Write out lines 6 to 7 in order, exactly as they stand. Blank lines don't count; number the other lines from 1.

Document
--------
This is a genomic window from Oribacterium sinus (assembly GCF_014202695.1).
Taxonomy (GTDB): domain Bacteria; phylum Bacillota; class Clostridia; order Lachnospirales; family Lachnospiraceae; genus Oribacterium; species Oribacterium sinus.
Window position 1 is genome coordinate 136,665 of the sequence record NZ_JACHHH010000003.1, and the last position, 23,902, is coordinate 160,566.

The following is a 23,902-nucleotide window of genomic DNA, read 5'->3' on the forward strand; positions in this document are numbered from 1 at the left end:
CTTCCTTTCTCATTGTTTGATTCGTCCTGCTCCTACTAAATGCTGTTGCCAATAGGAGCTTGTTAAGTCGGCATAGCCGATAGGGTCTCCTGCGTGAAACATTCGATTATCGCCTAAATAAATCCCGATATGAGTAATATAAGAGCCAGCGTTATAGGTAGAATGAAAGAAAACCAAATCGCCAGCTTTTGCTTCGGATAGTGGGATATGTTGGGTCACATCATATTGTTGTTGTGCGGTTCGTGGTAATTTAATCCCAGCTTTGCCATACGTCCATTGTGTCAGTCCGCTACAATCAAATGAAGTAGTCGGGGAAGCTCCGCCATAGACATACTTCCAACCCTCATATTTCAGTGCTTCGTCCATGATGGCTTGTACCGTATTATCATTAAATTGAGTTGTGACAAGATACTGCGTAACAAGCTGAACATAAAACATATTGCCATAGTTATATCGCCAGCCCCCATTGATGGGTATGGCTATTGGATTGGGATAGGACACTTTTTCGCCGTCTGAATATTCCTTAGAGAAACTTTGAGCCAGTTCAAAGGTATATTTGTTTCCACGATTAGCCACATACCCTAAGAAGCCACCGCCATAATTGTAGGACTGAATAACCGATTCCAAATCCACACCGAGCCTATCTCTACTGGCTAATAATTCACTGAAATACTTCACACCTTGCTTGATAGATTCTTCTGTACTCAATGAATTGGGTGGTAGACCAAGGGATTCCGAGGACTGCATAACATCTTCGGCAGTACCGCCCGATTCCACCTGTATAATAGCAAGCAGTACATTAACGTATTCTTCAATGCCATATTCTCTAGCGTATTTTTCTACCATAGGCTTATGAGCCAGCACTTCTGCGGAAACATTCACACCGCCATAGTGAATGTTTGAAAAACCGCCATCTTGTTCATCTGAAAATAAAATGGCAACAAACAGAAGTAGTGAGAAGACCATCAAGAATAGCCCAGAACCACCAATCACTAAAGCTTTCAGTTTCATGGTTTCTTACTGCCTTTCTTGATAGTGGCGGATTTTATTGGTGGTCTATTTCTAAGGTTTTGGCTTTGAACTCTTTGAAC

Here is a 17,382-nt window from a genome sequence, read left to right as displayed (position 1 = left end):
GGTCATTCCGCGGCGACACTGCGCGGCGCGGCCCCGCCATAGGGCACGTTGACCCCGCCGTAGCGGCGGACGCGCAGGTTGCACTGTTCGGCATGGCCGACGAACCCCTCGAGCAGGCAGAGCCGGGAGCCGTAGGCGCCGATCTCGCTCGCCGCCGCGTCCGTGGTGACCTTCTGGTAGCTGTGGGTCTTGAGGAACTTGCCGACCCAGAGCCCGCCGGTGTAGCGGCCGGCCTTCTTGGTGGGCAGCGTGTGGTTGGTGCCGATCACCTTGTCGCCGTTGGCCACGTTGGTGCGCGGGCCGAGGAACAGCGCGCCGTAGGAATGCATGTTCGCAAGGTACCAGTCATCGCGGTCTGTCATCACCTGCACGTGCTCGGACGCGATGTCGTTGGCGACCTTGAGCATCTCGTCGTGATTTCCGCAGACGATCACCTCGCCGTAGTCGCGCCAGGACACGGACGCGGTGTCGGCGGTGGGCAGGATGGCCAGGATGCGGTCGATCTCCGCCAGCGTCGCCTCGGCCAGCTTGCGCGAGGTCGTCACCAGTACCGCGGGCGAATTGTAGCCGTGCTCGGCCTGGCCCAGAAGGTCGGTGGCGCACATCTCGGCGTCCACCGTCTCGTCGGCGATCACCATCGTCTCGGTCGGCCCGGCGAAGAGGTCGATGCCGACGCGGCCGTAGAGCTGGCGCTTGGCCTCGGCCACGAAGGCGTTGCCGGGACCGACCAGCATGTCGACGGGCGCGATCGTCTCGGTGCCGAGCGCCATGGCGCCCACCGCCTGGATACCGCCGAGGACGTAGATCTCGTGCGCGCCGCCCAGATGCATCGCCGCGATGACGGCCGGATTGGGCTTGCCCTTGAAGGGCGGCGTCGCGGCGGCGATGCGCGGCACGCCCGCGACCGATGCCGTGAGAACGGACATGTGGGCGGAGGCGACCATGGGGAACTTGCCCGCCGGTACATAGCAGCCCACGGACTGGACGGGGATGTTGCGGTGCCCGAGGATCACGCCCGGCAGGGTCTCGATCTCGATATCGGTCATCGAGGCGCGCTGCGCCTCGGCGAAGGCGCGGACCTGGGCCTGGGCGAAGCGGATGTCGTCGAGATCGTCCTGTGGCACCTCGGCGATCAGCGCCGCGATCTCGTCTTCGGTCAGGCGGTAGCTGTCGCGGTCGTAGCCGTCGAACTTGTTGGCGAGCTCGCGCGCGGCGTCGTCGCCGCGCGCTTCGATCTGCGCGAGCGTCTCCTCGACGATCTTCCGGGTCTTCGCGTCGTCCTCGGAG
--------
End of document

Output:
Here is a 17,382-nt window from a genome sequence, read left to right as displayed (position 1 = left end):
GGTCATTCCGCGGCGACACTGCGCGGCGCGGCCCCGCCATAGGGCACGTTGACCCCGCCGTAGCGGCGGACGCGCAGGTTGCACTGTTCGGCATGGCCGACGAACCCCTCGAGCAGGCAGAGCCGGGAGCCGTAGGCGCCGATCTCGCTCGCCGCCGCGTCCGTGGTGACCTTCTGGTAGCTGTGGGTCTTGAGGAACTTGCCGACCCAGAGCCCGCCGGTGTAGCGGCCGGCCTTCTTGGTGGGCAGCGTGTGGTTGGTGCCGATCACCTTGTCGCCGTTGGCCACGTTGGTGCGCGGGCCGAGGAACAGCGCGCCGTAGGAATGCATGTTCGCAAGGTACCAGTCATCGCGGTCTGTCATCACCTGCACGTGCTCGGACGCGATGTCGTTGGCGACCTTGAGCATCTCGTCGTGATTTCCGCAGACGATCACCTCGCCGTAGTCGCGCCAGGACACGGACGCGGTGTCGGCGGTGGGCAGGATGGCCAGGATGCGGTCGATCTCCGCCAGCGTCGCCTCGGCCAGCTTGCGCGAGGTCGTCACCAGTACCGCGGGCGAATTGTAGCCGTGCTCGGCCTGGCCCAGAAGGTCGGTGGCGCACATCTCGGCGTCCACCGTCTCGTCGGCGATCACCATCGTCTCGGTCGGCCCGGCGAAGAGGTCGATGCCGACGCGGCCGTAGAGCTGGCGCTTGGCCTCGGCCACGAAGGCGTTGCCGGGACCGACCAGCATGTCGACGGGCGCGATCGTCTCGGTGCCGAGCGCCATGGCGCCCACCGCCTGGATACCGCCGAGGACGTAGATCTCGTGCGCGCCGCCCAGATGCATCGCCGCGATGACGGCCGGATTGGGCTTGCCCTTGAAGGGCGGCGTCGCGGCGGCGATGCGCGGCACGCCCGCGACCGATGCCGTGAGAACGGACATGTGGGCGGAGGCGACCATGGGGAACTTGCCCGCCGGTACATAGCAGCCCACGGACTGGACGGGGATGTTGCGGTGCCCGAGGATCACGCCCGGCAGGGTCTCGATCTCGATATCGGTCATCGAGGCGCGCTGCGCCTCGGCGAAGGCGCGGACCTGGGCCTGGGCGAAGCGGATGTCGTCGAGATCGTCCTGTGGCACCTCGGCGATCAGCGCCGCGATCTCGTCTTCGGTCAGGCGGTAGCTGTCGCGGTCGTAGCCGTCGAACTTGTTGGCGAGCTCGCGCGCGGCGTCGTCGCCGCGCGCTTCGATCTGCGCGAGCGTCTCCTCGACGATCTTCCGGGTCTTCGCGTCGTCCTCGGAG